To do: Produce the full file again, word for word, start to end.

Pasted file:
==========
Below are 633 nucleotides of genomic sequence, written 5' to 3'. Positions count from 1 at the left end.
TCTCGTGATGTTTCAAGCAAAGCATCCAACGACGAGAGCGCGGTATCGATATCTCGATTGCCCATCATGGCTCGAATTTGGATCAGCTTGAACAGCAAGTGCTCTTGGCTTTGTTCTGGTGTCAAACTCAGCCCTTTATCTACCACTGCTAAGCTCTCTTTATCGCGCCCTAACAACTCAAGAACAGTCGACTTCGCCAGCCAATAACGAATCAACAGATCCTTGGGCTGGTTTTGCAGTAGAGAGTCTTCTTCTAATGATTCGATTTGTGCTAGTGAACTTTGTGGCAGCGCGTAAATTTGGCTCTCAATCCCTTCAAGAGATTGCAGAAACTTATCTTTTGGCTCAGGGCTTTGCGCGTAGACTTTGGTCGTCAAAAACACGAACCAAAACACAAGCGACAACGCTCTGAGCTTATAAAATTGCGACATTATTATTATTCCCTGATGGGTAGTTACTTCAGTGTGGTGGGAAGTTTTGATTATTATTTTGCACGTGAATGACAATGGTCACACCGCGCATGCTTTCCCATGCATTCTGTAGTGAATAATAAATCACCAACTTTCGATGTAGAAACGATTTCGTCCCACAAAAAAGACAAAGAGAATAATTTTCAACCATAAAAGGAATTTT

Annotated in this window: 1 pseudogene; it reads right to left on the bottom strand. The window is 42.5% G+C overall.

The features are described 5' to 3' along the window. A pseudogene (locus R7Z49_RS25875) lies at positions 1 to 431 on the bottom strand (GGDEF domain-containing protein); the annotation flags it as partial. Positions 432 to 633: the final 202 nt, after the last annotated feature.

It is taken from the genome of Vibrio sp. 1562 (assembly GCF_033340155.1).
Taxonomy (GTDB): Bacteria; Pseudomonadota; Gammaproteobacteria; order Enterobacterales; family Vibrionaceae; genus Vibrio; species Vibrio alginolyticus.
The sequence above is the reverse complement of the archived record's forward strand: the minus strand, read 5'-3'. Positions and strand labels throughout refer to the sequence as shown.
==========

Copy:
Below are 633 nucleotides of genomic sequence, written 5' to 3'. Positions count from 1 at the left end.
TCTCGTGATGTTTCAAGCAAAGCATCCAACGACGAGAGCGCGGTATCGATATCTCGATTGCCCATCATGGCTCGAATTTGGATCAGCTTGAACAGCAAGTGCTCTTGGCTTTGTTCTGGTGTCAAACTCAGCCCTTTATCTACCACTGCTAAGCTCTCTTTATCGCGCCCTAACAACTCAAGAACAGTCGACTTCGCCAGCCAATAACGAATCAACAGATCCTTGGGCTGGTTTTGCAGTAGAGAGTCTTCTTCTAATGATTCGATTTGTGCTAGTGAACTTTGTGGCAGCGCGTAAATTTGGCTCTCAATCCCTTCAAGAGATTGCAGAAACTTATCTTTTGGCTCAGGGCTTTGCGCGTAGACTTTGGTCGTCAAAAACACGAACCAAAACACAAGCGACAACGCTCTGAGCTTATAAAATTGCGACATTATTATTATTCCCTGATGGGTAGTTACTTCAGTGTGGTGGGAAGTTTTGATTATTATTTTGCACGTGAATGACAATGGTCACACCGCGCATGCTTTCCCATGCATTCTGTAGTGAATAATAAATCACCAACTTTCGATGTAGAAACGATTTCGTCCCACAAAAAAGACAAAGAGAATAATTTTCAACCATAAAAGGAATTTT

Annotated in this window: 1 pseudogene; it reads right to left on the bottom strand. The window is 42.5% G+C overall.

The features are described 5' to 3' along the window. A pseudogene (locus R7Z49_RS25875) lies at positions 1 to 431 on the bottom strand (GGDEF domain-containing protein); the annotation flags it as partial. Positions 432 to 633: the final 202 nt, after the last annotated feature.

It is taken from the genome of Vibrio sp. 1562 (assembly GCF_033340155.1).
Taxonomy (GTDB): Bacteria; Pseudomonadota; Gammaproteobacteria; order Enterobacterales; family Vibrionaceae; genus Vibrio; species Vibrio alginolyticus.
The sequence above is the reverse complement of the archived record's forward strand: the minus strand, read 5'-3'. Positions and strand labels throughout refer to the sequence as shown.